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Fort Meade Rail
by Art House
This article first appeared in Fort Meade's SoundOff! newspaper, July 25, 1974.
Digital version courtesy Tim Moriarty

Several times each day, veteran locomotive engineer Kyle Singleton cranks up Fort Meade's lone diesel engine and heads out over the weed-grown right-of-way to switch freight cars. Mr. Singleton, together with brakeman Walter Sperling and yardmaster George Weisman, staff the Fort Meade descendent of a railroad operation which is over twice the age of the installation itself.

The railroad tracks, which run through Fort Meade, lie along the route of the former Annapolis and Elk Ridge Railroad. The A&ER was chartered in 1837 by an act of the Maryland General Assembly. In those early railroad days, cities and towns gambled their commercial futures upon railroads. Annapolis, far from the existing main line of the Baltimore and Ohio, wanted a railroad of its own. The Annapolis and Elk Ridge, running from the capital city to the Baltimore and Ohio at a point north of Laurel (now Annapolis Junction), provided the desired link.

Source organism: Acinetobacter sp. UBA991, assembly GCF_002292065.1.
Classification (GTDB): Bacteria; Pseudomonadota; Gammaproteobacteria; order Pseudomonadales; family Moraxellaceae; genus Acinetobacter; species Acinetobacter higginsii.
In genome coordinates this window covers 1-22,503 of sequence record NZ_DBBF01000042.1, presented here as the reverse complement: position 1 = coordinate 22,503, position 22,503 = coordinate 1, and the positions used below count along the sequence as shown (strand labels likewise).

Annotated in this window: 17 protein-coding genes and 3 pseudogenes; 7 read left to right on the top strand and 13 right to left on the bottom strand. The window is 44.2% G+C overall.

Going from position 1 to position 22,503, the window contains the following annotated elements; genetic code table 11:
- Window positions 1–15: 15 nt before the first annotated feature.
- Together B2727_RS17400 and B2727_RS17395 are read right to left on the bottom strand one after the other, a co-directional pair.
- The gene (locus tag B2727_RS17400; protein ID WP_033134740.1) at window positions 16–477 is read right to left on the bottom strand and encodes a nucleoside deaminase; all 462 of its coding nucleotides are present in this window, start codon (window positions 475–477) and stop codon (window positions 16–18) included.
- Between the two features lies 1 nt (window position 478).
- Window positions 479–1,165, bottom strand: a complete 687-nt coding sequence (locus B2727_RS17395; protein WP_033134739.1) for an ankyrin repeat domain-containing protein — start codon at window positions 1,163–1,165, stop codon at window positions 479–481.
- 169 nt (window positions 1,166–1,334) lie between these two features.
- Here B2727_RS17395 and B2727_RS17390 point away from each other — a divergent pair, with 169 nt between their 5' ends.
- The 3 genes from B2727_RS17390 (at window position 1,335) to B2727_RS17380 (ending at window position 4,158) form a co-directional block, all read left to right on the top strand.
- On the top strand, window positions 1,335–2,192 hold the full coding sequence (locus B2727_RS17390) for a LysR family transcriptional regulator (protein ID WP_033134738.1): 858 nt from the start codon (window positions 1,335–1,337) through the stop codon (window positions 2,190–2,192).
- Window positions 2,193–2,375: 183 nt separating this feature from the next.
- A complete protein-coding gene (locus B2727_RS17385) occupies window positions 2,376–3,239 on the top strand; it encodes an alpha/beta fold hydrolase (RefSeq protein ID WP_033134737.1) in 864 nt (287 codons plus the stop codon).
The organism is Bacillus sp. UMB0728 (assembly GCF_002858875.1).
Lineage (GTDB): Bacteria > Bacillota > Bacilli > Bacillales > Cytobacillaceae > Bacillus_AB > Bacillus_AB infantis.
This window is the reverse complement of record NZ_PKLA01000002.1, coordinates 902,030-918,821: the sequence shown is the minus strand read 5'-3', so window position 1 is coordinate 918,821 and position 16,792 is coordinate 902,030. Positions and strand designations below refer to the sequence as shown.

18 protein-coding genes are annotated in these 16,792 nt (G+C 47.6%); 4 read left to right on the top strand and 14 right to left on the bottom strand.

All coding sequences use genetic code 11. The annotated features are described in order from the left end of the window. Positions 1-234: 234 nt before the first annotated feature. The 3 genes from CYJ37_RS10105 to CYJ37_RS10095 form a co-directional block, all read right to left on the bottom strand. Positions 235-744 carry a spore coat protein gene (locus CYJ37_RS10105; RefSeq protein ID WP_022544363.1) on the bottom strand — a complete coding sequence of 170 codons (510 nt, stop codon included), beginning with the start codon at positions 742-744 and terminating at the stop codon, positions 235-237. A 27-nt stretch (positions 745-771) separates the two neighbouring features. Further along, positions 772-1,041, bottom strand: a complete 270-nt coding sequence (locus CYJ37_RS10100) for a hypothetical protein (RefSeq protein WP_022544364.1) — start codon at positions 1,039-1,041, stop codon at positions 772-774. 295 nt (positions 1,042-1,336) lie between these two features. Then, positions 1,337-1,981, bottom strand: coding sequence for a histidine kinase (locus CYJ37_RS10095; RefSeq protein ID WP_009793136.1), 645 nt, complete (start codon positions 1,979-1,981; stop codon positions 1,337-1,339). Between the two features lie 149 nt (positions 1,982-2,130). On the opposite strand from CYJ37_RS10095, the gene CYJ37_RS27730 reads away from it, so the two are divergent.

The first trains ran from Annapolis, through what is now Fort Meade, on Christmas Day, 1840. Two steam locomotives, weighing just eight tons, each provided the motive power for the line.

The A&ER suffered some early, though not extensive, damage during the Civil War. Just a week after the firing on Fort Sumter, southern sympathizers among the railroad's own employees took up some track and pulled down portions of the line's telegraph wires. This was an attempt to frustrate the use of the line by Union authorities. The disruption did not last for long, however, and the line was first seized, and then operated, by Federal officers.

In the summer of 1872 the Baltimore and Potomac Railroad (now the Penn Central mainline) reached Odenton and crossed the A&ER there. There was at least one altercation at the Odenton crossing in those early days when a B&P track smacked into an A&ER train attempting to cross the former's tracks.